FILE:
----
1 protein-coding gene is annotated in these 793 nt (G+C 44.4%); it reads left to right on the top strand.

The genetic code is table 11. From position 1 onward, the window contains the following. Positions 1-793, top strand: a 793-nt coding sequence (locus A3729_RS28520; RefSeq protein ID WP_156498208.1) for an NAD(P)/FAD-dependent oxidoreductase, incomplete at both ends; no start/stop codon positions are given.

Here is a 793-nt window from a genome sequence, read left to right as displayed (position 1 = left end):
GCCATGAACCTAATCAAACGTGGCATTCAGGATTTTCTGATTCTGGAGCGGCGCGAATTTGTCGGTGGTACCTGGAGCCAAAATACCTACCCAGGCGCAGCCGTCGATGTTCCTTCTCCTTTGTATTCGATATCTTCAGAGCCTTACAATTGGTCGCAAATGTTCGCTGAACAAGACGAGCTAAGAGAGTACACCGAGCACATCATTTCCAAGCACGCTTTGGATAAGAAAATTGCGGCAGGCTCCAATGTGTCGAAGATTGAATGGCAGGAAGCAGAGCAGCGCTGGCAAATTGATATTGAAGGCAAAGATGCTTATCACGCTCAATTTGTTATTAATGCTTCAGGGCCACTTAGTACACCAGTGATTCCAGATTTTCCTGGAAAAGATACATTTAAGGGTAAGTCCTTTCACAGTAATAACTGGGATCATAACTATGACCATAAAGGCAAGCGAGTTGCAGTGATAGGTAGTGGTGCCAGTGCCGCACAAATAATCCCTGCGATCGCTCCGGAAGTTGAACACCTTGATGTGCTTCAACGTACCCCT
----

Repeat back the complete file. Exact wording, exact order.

1 protein-coding gene is annotated in these 793 nt (G+C 44.4%); it reads left to right on the top strand.

The genetic code is table 11. From position 1 onward, the window contains the following. Positions 1-793, top strand: a 793-nt coding sequence (locus A3729_RS28520; RefSeq protein ID WP_156498208.1) for an NAD(P)/FAD-dependent oxidoreductase, incomplete at both ends; no start/stop codon positions are given.

Here is a 793-nt window from a genome sequence, read left to right as displayed (position 1 = left end):
GCCATGAACCTAATCAAACGTGGCATTCAGGATTTTCTGATTCTGGAGCGGCGCGAATTTGTCGGTGGTACCTGGAGCCAAAATACCTACCCAGGCGCAGCCGTCGATGTTCCTTCTCCTTTGTATTCGATATCTTCAGAGCCTTACAATTGGTCGCAAATGTTCGCTGAACAAGACGAGCTAAGAGAGTACACCGAGCACATCATTTCCAAGCACGCTTTGGATAAGAAAATTGCGGCAGGCTCCAATGTGTCGAAGATTGAATGGCAGGAAGCAGAGCAGCGCTGGCAAATTGATATTGAAGGCAAAGATGCTTATCACGCTCAATTTGTTATTAATGCTTCAGGGCCACTTAGTACACCAGTGATTCCAGATTTTCCTGGAAAAGATACATTTAAGGGTAAGTCCTTTCACAGTAATAACTGGGATCATAACTATGACCATAAAGGCAAGCGAGTTGCAGTGATAGGTAGTGGTGCCAGTGCCGCACAAATAATCCCTGCGATCGCTCCGGAAGTTGAACACCTTGATGTGCTTCAACGTACCCCT